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Cadillac lives up to its brand with the CT6 with ahead-of-its-time creature comforts including a Quadzone climate system, which employs a secondary full-HVAC system that allows passengers to personalize temperature and airflow for each seating position, along with ionizing air purification.

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My only consideration about driving a big luxury sedan like this was that the kids wouldn’t think it was cool. But that theory was shot full of holes when we emerged from the trampoline park and the kids took dibs on who got the key fob to run up to the car so they could trigger the welcoming lights outside the car when we approached; and then they scrambled to get in and plug in.  It was like their own private crib, gansta style.  No worries here about not being cool.

10 Take-Alongs for Your Labor Day Road Trip

The last days of summer are here, so get on the road for a family final farewell to warm weather.  Stock up for your road trip with these 10 take-alongs for comfort and fun.

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Little ones may chill on the “are we there yet” mantra if they are sitting high and comfy on a rad booster, like the Olli in tokidoki pattern ($99). The award-winning cool seat is designed for kids 40 to 120 lbs and built with a comfort cube to eliminate “numb bumb.”  Its cover is removable and washable and it features a quick-release strap and carrying strap plus a cup holder.  It clicks in to vehicles’ anchor latch system for extra stay-put security.  Available in several kid-friendly patterns at major retailers or shop.clekinc.com.olli-tokidoi-all-over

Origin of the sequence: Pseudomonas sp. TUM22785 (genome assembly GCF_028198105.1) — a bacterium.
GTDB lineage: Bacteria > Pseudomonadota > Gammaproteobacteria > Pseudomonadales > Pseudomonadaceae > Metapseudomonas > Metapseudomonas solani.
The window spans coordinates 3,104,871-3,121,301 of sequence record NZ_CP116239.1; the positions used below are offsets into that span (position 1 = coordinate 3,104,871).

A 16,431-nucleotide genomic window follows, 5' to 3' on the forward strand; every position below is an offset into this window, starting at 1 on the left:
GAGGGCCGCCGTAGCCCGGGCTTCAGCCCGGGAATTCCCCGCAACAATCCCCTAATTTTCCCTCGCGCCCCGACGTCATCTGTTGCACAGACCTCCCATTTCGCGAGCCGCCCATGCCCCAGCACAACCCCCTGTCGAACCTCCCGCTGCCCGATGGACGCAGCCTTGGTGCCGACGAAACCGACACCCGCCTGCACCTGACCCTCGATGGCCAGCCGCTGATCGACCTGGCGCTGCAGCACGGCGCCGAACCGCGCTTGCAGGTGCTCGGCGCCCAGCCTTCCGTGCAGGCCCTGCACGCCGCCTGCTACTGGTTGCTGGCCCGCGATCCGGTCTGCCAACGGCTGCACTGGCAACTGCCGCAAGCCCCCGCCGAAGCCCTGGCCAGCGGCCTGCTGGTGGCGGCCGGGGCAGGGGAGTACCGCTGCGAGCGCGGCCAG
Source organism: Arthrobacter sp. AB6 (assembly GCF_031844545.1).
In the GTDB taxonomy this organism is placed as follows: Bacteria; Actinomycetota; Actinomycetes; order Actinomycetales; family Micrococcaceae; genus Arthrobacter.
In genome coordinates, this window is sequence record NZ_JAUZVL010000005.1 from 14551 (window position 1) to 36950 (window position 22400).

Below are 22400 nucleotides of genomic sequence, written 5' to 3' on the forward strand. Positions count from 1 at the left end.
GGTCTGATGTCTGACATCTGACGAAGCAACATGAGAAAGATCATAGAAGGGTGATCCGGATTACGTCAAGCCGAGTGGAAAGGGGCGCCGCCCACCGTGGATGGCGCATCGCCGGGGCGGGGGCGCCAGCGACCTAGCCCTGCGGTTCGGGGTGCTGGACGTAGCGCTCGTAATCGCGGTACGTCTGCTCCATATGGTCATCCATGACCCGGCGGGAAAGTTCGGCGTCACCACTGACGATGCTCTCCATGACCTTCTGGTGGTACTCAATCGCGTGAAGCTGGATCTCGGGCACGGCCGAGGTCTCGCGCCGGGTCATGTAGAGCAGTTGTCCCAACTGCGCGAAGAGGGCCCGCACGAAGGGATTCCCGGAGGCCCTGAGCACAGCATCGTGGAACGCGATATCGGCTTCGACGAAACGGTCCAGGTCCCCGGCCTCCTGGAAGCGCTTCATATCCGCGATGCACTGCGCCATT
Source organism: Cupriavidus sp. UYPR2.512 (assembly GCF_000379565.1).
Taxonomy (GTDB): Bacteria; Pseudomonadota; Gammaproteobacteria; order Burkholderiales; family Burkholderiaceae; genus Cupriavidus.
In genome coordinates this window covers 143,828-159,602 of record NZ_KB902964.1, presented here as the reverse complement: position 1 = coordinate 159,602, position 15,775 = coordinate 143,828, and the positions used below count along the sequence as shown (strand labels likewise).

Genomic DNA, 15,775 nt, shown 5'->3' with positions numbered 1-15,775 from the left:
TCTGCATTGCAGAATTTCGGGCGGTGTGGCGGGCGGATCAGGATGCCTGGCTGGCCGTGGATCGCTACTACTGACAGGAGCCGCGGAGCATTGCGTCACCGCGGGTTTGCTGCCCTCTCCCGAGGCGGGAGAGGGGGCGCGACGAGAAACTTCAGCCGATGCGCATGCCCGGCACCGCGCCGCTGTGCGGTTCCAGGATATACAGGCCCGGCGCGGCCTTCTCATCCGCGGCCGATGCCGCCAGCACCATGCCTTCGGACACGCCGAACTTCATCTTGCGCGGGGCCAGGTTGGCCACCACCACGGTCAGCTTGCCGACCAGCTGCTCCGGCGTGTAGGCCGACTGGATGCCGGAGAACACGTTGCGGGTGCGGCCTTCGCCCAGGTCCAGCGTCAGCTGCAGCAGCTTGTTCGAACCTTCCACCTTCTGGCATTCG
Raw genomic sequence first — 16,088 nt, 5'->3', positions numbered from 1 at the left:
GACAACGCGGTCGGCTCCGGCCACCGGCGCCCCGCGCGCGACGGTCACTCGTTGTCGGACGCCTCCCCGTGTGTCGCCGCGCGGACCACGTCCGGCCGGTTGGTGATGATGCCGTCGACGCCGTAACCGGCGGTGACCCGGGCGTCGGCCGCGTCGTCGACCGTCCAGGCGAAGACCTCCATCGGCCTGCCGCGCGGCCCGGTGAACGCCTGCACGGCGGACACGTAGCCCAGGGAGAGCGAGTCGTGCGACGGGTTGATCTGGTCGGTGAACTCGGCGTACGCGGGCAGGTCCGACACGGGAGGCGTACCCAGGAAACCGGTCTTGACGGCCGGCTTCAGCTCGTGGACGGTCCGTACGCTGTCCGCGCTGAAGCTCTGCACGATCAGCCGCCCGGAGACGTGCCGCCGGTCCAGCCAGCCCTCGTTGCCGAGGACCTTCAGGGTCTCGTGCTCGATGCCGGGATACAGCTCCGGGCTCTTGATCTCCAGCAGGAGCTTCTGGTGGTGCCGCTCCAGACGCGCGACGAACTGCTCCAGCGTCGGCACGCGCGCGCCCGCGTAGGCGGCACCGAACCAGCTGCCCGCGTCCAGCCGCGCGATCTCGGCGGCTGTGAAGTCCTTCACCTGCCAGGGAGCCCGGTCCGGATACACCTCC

For Your Entertainment Pleasure

Even if you’ve sworn never to make electronics your babysitter, long trips with kids in the car were made for headphones and tablets. The Note Galaxy Note 8  ($349 at Best Buy) is your portal for games, movies, music and ebooks which can be stored on its 16GB internal drive plus it can expand up to 64GB with a microSD card.  It comes with a stylus for writing, drawing and doodling on the HD touch screen.

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Protect your tablet with an Otterbox case like the Defender Series ($69.95) with an armor-like shell that shields against drops and dust and features an integrated screen cover that guards against scratches and smudges.

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Sharing is caring with the Wicked Audio Splitter ($9.99) which allows a second person to to plug in and share music with any pair of headphones or earphones and raise and lower their volumes independently.

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Tech for the Trip

For the armchair tourist in all of us, hook up SlingTV ($299) on your home entertainment system before you leave so you can tune into whatever is playing on your home TV from a laptop, tablet or phone.  Placeshift your TV and launch the Slingplayer app on your device and control your TV like you were sitting in your living room at home, no additional subscriptions required.  It even works internationally and anywhere there is an Internet connection.  Available at slingbox.com.